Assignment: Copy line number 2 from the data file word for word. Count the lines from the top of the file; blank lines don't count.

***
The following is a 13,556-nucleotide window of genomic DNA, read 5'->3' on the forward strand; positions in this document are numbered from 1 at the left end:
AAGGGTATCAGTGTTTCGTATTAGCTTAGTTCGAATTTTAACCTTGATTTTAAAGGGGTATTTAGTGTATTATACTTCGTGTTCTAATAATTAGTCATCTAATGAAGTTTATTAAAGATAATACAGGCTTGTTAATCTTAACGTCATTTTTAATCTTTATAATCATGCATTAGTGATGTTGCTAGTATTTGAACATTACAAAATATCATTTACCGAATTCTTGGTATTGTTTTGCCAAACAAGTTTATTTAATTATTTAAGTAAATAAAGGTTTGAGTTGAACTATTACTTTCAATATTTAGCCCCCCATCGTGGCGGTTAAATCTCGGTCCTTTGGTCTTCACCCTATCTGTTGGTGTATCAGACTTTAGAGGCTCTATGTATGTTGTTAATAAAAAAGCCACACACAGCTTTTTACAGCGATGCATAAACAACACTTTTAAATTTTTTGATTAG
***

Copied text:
AAGGGTATCAGTGTTTCGTATTAGCTTAGTTCGAATTTTAACCTTGATTTTAAAGGGGTATTTAGTGTATTATACTTCGTGTTCTAATAATTAGTCATCTAATGAAGTTTATTAAAGATAATACAGGCTTGTTAATCTTAACGTCATTTTTAATCTTTATAATCATGCATTAGTGATGTTGCTAGTATTTGAACATTACAAAATATCATTTACCGAATTCTTGGTATTGTTTTGCCAAACAAGTTTATTTAATTATTTAAGTAAATAAAGGTTTGAGTTGAACTATTACTTTCAATATTTAGCCCCCCATCGTGGCGGTTAAATCTCGGTCCTTTGGTCTTCACCCTATCTGTTGGTGTATCAGACTTTAGAGGCTCTATGTATGTTGTTAATAAAAAAGCCACACACAGCTTTTTACAGCGATGCATAAACAACACTTTTAAATTTTTTGATTAG